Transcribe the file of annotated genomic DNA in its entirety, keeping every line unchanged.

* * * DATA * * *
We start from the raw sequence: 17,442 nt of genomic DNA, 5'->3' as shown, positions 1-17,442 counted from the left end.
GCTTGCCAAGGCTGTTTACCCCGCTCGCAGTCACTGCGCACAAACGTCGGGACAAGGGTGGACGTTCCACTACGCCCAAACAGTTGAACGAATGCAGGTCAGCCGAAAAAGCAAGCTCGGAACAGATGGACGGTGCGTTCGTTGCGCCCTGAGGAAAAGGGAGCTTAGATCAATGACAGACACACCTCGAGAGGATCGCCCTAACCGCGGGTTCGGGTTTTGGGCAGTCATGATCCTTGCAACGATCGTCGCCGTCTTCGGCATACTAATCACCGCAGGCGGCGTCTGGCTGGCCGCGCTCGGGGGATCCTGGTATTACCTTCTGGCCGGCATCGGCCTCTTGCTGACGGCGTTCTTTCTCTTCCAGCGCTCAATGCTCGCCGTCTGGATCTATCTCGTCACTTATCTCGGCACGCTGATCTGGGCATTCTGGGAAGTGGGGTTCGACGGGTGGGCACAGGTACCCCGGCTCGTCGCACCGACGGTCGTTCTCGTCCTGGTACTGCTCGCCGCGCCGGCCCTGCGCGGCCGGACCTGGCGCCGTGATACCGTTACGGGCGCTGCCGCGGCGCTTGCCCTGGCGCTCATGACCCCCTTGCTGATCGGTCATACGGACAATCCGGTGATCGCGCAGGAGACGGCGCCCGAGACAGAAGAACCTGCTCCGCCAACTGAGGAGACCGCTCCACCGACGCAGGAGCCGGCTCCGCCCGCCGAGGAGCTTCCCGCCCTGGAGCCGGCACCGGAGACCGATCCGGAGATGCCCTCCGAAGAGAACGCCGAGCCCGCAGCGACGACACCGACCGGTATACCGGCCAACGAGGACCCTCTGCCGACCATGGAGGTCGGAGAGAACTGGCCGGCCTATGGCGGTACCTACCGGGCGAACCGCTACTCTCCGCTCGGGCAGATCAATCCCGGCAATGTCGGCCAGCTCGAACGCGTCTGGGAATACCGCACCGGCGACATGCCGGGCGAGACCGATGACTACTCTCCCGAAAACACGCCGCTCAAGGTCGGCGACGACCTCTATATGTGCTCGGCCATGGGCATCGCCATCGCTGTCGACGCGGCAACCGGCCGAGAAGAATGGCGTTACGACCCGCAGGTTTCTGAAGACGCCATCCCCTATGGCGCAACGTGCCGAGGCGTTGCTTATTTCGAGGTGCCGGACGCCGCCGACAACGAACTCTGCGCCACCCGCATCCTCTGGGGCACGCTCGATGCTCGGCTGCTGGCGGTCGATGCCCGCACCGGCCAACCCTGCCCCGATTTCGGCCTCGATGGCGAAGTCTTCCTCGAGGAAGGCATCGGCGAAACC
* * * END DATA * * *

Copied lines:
We start from the raw sequence: 17,442 nt of genomic DNA, 5'->3' as shown, positions 1-17,442 counted from the left end.
GCTTGCCAAGGCTGTTTACCCCGCTCGCAGTCACTGCGCACAAACGTCGGGACAAGGGTGGACGTTCCACTACGCCCAAACAGTTGAACGAATGCAGGTCAGCCGAAAAAGCAAGCTCGGAACAGATGGACGGTGCGTTCGTTGCGCCCTGAGGAAAAGGGAGCTTAGATCAATGACAGACACACCTCGAGAGGATCGCCCTAACCGCGGGTTCGGGTTTTGGGCAGTCATGATCCTTGCAACGATCGTCGCCGTCTTCGGCATACTAATCACCGCAGGCGGCGTCTGGCTGGCCGCGCTCGGGGGATCCTGGTATTACCTTCTGGCCGGCATCGGCCTCTTGCTGACGGCGTTCTTTCTCTTCCAGCGCTCAATGCTCGCCGTCTGGATCTATCTCGTCACTTATCTCGGCACGCTGATCTGGGCATTCTGGGAAGTGGGGTTCGACGGGTGGGCACAGGTACCCCGGCTCGTCGCACCGACGGTCGTTCTCGTCCTGGTACTGCTCGCCGCGCCGGCCCTGCGCGGCCGGACCTGGCGCCGTGATACCGTTACGGGCGCTGCCGCGGCGCTTGCCCTGGCGCTCATGACCCCCTTGCTGATCGGTCATACGGACAATCCGGTGATCGCGCAGGAGACGGCGCCCGAGACAGAAGAACCTGCTCCGCCAACTGAGGAGACCGCTCCACCGACGCAGGAGCCGGCTCCGCCCGCCGAGGAGCTTCCCGCCCTGGAGCCGGCACCGGAGACCGATCCGGAGATGCCCTCCGAAGAGAACGCCGAGCCCGCAGCGACGACACCGACCGGTATACCGGCCAACGAGGACCCTCTGCCGACCATGGAGGTCGGAGAGAACTGGCCGGCCTATGGCGGTACCTACCGGGCGAACCGCTACTCTCCGCTCGGGCAGATCAATCCCGGCAATGTCGGCCAGCTCGAACGCGTCTGGGAATACCGCACCGGCGACATGCCGGGCGAGACCGATGACTACTCTCCCGAAAACACGCCGCTCAAGGTCGGCGACGACCTCTATATGTGCTCGGCCATGGGCATCGCCATCGCTGTCGACGCGGCAACCGGCCGAGAAGAATGGCGTTACGACCCGCAGGTTTCTGAAGACGCCATCCCCTATGGCGCAACGTGCCGAGGCGTTGCTTATTTCGAGGTGCCGGACGCCGCCGACAACGAACTCTGCGCCACCCGCATCCTCTGGGGCACGCTCGATGCTCGGCTGCTGGCGGTCGATGCCCGCACCGGCCAACCCTGCCCCGATTTCGGCCTCGATGGCGAAGTCTTCCTCGAGGAAGGCATCGGCGAAACC